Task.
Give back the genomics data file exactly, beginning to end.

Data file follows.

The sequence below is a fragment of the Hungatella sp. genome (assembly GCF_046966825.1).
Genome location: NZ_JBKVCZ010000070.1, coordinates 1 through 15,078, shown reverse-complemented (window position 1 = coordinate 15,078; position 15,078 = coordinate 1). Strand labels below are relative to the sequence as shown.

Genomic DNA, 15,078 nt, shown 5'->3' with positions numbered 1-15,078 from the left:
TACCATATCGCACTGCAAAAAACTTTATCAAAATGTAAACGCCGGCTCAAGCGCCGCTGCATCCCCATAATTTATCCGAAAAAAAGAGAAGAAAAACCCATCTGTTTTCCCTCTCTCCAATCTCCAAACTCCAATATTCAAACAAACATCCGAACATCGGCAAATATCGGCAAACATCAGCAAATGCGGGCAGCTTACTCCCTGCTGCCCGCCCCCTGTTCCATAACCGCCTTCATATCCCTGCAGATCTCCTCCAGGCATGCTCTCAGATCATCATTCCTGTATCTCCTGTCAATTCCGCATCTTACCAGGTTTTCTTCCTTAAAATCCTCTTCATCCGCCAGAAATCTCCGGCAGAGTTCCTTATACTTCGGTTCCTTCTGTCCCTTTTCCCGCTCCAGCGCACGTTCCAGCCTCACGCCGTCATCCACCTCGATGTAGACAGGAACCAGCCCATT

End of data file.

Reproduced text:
The sequence below is a fragment of the Hungatella sp. genome (assembly GCF_046966825.1).
Genome location: NZ_JBKVCZ010000070.1, coordinates 1 through 15,078, shown reverse-complemented (window position 1 = coordinate 15,078; position 15,078 = coordinate 1). Strand labels below are relative to the sequence as shown.

Genomic DNA, 15,078 nt, shown 5'->3' with positions numbered 1-15,078 from the left:
TACCATATCGCACTGCAAAAAACTTTATCAAAATGTAAACGCCGGCTCAAGCGCCGCTGCATCCCCATAATTTATCCGAAAAAAAGAGAAGAAAAACCCATCTGTTTTCCCTCTCTCCAATCTCCAAACTCCAATATTCAAACAAACATCCGAACATCGGCAAATATCGGCAAACATCAGCAAATGCGGGCAGCTTACTCCCTGCTGCCCGCCCCCTGTTCCATAACCGCCTTCATATCCCTGCAGATCTCCTCCAGGCATGCTCTCAGATCATCATTCCTGTATCTCCTGTCAATTCCGCATCTTACCAGGTTTTCTTCCTTAAAATCCTCTTCATCCGCCAGAAATCTCCGGCAGAGTTCCTTATACTTCGGTTCCTTCTGTCCCTTTTCCCGCTCCAGCGCACGTTCCAGCCTCACGCCGTCATCCACCTCGATGTAGACAGGAACCAGCCCATT